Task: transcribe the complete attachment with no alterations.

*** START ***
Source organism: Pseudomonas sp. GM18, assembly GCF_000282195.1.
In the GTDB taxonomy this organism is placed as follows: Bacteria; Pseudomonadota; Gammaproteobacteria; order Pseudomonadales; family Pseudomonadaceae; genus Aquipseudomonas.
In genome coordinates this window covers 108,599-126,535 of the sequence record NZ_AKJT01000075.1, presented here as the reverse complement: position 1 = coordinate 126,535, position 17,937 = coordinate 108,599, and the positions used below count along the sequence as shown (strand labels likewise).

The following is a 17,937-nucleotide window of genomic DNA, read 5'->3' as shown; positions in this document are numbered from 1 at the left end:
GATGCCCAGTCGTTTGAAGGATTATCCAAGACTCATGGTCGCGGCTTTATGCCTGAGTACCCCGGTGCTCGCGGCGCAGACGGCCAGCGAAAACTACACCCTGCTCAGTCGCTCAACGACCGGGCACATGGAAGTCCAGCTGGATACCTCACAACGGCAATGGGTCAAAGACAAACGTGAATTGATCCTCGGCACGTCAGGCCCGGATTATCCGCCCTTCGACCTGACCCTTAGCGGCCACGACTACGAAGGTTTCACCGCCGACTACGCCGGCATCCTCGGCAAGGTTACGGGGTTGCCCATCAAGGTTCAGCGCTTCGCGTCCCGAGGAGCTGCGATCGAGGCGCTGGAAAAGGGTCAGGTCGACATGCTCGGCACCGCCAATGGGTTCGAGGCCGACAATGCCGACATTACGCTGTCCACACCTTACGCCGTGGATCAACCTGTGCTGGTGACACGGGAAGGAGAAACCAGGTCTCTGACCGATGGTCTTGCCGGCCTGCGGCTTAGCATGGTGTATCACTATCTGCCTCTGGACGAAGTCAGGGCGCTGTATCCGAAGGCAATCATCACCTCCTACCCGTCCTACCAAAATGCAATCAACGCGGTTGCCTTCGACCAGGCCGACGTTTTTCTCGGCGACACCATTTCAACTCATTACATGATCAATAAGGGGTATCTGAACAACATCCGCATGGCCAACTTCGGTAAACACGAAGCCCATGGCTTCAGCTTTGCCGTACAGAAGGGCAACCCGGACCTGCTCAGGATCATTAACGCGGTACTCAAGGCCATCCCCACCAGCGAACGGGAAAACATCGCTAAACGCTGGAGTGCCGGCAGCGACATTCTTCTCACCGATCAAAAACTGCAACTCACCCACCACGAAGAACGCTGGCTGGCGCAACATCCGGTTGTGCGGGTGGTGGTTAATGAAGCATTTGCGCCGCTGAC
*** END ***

Source organism: Pseudomonas sp. GM18, assembly GCF_000282195.1.
In the GTDB taxonomy this organism is placed as follows: Bacteria; Pseudomonadota; Gammaproteobacteria; order Pseudomonadales; family Pseudomonadaceae; genus Aquipseudomonas.
In genome coordinates this window covers 108,599-126,535 of the sequence record NZ_AKJT01000075.1, presented here as the reverse complement: position 1 = coordinate 126,535, position 17,937 = coordinate 108,599, and the positions used below count along the sequence as shown (strand labels likewise).

The following is a 17,937-nucleotide window of genomic DNA, read 5'->3' as shown; positions in this document are numbered from 1 at the left end:
GATGCCCAGTCGTTTGAAGGATTATCCAAGACTCATGGTCGCGGCTTTATGCCTGAGTACCCCGGTGCTCGCGGCGCAGACGGCCAGCGAAAACTACACCCTGCTCAGTCGCTCAACGACCGGGCACATGGAAGTCCAGCTGGATACCTCACAACGGCAATGGGTCAAAGACAAACGTGAATTGATCCTCGGCACGTCAGGCCCGGATTATCCGCCCTTCGACCTGACCCTTAGCGGCCACGACTACGAAGGTTTCACCGCCGACTACGCCGGCATCCTCGGCAAGGTTACGGGGTTGCCCATCAAGGTTCAGCGCTTCGCGTCCCGAGGAGCTGCGATCGAGGCGCTGGAAAAGGGTCAGGTCGACATGCTCGGCACCGCCAATGGGTTCGAGGCCGACAATGCCGACATTACGCTGTCCACACCTTACGCCGTGGATCAACCTGTGCTGGTGACACGGGAAGGAGAAACCAGGTCTCTGACCGATGGTCTTGCCGGCCTGCGGCTTAGCATGGTGTATCACTATCTGCCTCTGGACGAAGTCAGGGCGCTGTATCCGAAGGCAATCATCACCTCCTACCCGTCCTACCAAAATGCAATCAACGCGGTTGCCTTCGACCAGGCCGACGTTTTTCTCGGCGACACCATTTCAACTCATTACATGATCAATAAGGGGTATCTGAACAACATCCGCATGGCCAACTTCGGTAAACACGAAGCCCATGGCTTCAGCTTTGCCGTACAGAAGGGCAACCCGGACCTGCTCAGGATCATTAACGCGGTACTCAAGGCCATCCCCACCAGCGAACGGGAAAACATCGCTAAACGCTGGAGTGCCGGCAGCGACATTCTTCTCACCGATCAAAAACTGCAACTCACCCACCACGAAGAACGCTGGCTGGCGCAACATCCGGTTGTGCGGGTGGTGGTTAATGAAGCATTTGCGCCGCTGAC